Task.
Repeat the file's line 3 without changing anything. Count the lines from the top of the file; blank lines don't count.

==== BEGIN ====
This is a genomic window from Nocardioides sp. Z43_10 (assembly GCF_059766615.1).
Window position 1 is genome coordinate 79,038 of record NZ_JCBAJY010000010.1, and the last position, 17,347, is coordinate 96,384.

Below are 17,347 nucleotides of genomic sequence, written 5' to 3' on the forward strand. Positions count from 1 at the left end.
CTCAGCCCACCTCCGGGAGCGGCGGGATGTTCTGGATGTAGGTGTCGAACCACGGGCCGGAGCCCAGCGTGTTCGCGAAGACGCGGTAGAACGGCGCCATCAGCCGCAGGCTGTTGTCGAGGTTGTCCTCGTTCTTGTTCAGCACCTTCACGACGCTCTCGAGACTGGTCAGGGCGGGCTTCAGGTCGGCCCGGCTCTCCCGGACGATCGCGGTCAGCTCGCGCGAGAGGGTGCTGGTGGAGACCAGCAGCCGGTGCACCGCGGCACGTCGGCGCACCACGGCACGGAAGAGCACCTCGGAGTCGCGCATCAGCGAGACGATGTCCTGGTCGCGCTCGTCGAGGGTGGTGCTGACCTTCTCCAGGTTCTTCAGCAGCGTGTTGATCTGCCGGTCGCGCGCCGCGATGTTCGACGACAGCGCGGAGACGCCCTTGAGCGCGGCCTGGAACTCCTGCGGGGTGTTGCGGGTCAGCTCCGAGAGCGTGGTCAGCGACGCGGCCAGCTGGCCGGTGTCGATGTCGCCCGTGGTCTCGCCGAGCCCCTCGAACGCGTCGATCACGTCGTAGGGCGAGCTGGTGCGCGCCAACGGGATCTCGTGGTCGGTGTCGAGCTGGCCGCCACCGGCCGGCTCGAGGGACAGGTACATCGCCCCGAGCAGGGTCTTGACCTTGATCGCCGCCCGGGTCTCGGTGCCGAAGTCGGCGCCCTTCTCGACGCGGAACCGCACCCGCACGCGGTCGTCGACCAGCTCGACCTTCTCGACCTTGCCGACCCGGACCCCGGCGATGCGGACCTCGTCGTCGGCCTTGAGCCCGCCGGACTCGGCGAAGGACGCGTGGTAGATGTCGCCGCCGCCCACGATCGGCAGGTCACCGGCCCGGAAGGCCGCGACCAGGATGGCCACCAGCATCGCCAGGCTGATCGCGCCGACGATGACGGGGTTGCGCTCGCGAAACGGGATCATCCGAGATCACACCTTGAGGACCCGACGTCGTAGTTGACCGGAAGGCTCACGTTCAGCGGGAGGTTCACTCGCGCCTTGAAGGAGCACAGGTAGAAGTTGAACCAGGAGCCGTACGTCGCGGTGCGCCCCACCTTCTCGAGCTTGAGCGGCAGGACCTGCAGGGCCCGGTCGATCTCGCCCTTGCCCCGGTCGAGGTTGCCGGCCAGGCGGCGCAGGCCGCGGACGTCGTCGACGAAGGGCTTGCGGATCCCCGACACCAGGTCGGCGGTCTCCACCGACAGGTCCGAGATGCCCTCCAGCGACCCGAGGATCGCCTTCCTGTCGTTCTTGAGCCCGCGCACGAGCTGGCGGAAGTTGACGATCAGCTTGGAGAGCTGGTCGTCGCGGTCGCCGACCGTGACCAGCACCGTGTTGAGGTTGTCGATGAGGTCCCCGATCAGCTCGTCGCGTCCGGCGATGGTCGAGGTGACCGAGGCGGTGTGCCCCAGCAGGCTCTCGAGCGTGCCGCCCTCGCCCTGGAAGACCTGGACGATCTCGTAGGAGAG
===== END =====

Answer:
Below are 17,347 nucleotides of genomic sequence, written 5' to 3' on the forward strand. Positions count from 1 at the left end.